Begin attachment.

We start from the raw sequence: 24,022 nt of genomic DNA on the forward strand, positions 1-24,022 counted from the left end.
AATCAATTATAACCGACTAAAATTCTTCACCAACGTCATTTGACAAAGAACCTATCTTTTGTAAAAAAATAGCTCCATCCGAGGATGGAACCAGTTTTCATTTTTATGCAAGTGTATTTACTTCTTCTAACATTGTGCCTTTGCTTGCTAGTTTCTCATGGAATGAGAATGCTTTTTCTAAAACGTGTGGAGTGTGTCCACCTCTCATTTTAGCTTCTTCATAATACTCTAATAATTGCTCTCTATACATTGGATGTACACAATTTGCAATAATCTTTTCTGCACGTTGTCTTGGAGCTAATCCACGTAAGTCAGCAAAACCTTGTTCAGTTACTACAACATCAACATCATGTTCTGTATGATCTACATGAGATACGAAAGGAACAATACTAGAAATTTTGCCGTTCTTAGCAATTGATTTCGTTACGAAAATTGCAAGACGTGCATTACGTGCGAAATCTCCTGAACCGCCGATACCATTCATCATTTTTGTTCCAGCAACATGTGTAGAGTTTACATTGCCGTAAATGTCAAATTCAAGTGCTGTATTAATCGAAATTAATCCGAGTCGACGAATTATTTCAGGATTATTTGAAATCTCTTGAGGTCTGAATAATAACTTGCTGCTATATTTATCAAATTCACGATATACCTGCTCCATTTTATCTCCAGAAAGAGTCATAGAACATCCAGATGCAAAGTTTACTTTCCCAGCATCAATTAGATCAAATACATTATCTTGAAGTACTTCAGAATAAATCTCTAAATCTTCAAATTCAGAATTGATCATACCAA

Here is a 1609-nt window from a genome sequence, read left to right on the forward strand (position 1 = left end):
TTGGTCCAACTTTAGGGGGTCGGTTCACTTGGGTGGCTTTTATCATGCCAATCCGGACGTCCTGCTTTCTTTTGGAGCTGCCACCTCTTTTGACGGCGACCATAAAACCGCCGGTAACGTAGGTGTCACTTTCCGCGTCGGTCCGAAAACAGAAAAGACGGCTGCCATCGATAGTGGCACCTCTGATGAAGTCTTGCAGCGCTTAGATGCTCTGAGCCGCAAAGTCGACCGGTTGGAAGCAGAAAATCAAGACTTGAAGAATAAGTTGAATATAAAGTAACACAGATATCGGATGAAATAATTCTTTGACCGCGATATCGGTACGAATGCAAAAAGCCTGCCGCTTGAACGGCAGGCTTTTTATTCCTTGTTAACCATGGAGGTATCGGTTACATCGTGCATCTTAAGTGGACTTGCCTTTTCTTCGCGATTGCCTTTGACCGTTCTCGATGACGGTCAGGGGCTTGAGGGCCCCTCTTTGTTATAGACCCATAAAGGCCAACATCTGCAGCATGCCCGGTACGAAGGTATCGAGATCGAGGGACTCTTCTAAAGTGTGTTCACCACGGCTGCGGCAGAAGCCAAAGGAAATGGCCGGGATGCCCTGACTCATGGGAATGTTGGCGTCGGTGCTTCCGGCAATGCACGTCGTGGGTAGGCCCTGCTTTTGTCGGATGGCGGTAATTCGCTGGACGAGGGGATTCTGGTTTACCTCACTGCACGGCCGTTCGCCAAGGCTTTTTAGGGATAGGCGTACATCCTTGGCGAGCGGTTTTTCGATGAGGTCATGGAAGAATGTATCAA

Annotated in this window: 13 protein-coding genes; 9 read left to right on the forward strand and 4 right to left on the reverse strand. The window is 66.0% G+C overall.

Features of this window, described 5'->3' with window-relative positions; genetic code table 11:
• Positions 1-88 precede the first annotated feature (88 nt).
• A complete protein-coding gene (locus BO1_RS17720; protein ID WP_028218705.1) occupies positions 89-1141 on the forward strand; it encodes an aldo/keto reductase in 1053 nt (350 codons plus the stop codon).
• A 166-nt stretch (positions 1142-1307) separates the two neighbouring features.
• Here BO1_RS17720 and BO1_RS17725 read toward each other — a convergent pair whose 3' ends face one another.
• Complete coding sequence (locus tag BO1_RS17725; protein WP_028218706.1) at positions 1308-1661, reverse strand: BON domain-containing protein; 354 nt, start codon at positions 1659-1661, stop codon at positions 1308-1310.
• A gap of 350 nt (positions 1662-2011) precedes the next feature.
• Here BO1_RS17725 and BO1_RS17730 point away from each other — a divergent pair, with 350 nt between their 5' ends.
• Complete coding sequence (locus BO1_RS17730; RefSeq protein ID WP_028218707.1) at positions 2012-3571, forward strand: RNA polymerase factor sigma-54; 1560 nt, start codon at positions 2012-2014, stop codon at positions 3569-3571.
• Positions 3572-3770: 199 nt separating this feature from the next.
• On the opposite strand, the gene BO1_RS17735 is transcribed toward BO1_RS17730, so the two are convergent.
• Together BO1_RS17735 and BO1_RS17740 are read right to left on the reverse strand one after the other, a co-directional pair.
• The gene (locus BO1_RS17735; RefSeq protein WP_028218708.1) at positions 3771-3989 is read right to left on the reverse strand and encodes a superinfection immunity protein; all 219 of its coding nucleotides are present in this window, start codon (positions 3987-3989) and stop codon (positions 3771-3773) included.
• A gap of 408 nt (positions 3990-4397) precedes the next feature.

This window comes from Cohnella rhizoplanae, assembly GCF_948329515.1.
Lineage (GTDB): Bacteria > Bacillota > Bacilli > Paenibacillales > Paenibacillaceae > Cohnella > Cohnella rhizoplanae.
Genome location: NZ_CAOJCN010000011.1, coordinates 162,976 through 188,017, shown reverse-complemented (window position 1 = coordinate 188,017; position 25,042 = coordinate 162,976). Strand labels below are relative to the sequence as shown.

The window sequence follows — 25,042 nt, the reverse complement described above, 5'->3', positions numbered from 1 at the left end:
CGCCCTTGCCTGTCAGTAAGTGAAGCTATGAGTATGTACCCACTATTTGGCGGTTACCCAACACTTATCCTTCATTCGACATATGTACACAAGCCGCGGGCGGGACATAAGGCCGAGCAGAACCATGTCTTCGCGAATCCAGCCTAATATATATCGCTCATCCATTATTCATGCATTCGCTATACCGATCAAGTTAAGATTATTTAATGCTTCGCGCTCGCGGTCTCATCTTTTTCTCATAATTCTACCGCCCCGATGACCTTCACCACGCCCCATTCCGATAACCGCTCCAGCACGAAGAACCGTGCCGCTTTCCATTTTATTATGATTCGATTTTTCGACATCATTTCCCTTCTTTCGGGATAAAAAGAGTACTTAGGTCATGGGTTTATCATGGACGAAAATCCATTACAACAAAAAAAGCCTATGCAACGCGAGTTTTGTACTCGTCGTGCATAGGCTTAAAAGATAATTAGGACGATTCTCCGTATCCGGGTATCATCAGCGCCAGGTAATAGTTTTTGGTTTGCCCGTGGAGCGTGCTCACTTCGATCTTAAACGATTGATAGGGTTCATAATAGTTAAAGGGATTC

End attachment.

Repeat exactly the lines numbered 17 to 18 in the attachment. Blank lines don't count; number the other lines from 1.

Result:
• Together BO1_RS17735 and BO1_RS17740 are read right to left on the reverse strand one after the other, a co-directional pair.
• The gene (locus BO1_RS17735; RefSeq protein WP_028218708.1) at positions 3771-3989 is read right to left on the reverse strand and encodes a superinfection immunity protein; all 219 of its coding nucleotides are present in this window, start codon (positions 3987-3989) and stop codon (positions 3771-3773) included.